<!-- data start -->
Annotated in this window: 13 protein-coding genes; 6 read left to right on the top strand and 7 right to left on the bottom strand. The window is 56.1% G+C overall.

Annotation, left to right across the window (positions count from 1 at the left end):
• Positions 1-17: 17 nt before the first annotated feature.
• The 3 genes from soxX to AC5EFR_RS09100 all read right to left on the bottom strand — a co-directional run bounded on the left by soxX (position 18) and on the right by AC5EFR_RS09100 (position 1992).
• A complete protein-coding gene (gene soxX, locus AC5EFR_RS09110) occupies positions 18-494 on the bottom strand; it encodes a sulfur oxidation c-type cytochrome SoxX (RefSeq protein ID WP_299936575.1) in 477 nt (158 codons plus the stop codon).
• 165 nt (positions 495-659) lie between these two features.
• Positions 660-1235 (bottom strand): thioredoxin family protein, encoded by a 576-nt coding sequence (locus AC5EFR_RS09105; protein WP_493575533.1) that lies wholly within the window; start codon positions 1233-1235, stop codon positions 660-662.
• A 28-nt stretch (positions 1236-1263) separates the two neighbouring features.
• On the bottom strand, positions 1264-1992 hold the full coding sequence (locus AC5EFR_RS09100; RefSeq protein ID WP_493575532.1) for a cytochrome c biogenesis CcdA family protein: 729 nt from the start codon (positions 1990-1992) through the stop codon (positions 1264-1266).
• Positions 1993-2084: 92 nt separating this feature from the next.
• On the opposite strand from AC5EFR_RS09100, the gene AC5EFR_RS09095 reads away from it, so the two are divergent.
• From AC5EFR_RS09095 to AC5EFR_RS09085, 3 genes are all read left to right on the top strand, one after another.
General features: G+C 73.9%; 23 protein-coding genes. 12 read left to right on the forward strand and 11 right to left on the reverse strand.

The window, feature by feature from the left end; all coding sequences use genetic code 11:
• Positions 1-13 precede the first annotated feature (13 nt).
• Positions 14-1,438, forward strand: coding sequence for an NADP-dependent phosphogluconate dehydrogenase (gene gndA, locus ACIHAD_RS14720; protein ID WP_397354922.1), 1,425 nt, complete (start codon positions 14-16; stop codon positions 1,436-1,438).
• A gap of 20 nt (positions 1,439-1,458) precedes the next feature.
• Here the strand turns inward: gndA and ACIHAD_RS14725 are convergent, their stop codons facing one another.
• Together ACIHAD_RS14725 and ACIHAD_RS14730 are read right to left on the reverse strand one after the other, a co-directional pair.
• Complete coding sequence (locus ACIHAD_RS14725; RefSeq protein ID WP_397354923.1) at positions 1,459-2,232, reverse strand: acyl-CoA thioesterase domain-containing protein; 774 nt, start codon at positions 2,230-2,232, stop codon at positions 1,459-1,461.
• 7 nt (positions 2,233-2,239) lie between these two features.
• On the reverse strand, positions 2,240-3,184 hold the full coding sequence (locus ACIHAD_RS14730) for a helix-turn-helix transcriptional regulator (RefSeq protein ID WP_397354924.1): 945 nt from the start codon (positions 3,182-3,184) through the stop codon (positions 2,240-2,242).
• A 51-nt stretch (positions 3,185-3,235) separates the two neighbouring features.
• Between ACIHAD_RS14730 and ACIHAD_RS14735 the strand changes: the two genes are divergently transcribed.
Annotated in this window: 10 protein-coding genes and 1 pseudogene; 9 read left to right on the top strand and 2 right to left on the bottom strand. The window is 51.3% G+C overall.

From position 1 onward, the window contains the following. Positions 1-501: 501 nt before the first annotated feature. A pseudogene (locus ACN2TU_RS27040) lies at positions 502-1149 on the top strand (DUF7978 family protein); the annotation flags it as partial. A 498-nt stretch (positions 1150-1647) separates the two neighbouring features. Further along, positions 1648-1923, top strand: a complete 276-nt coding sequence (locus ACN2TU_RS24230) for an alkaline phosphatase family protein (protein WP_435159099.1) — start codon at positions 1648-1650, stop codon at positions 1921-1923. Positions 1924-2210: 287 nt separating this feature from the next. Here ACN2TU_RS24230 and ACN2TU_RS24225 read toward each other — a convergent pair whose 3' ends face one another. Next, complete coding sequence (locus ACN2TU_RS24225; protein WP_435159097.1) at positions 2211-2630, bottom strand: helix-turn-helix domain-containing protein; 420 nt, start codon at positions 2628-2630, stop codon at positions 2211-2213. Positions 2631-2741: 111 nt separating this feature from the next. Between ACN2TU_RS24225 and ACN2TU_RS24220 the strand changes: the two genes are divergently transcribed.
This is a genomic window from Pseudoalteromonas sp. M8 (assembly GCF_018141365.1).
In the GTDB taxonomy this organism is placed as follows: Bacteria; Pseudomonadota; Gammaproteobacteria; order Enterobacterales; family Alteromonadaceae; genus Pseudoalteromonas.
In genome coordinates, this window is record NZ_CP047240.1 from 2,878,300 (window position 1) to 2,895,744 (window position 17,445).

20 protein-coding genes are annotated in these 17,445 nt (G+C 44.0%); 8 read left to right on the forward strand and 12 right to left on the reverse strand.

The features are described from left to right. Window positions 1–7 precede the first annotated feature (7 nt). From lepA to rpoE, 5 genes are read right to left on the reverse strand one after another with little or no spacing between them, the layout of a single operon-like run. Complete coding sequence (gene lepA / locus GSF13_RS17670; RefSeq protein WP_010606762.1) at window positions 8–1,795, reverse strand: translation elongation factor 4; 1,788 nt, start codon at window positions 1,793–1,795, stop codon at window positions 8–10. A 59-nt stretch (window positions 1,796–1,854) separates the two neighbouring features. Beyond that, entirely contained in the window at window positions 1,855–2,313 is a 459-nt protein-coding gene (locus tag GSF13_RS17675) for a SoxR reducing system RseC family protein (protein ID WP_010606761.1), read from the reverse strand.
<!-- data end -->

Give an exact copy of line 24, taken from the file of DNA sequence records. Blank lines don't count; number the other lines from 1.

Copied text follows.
• Between ACIHAD_RS14730 and ACIHAD_RS14735 the strand changes: the two genes are divergently transcribed.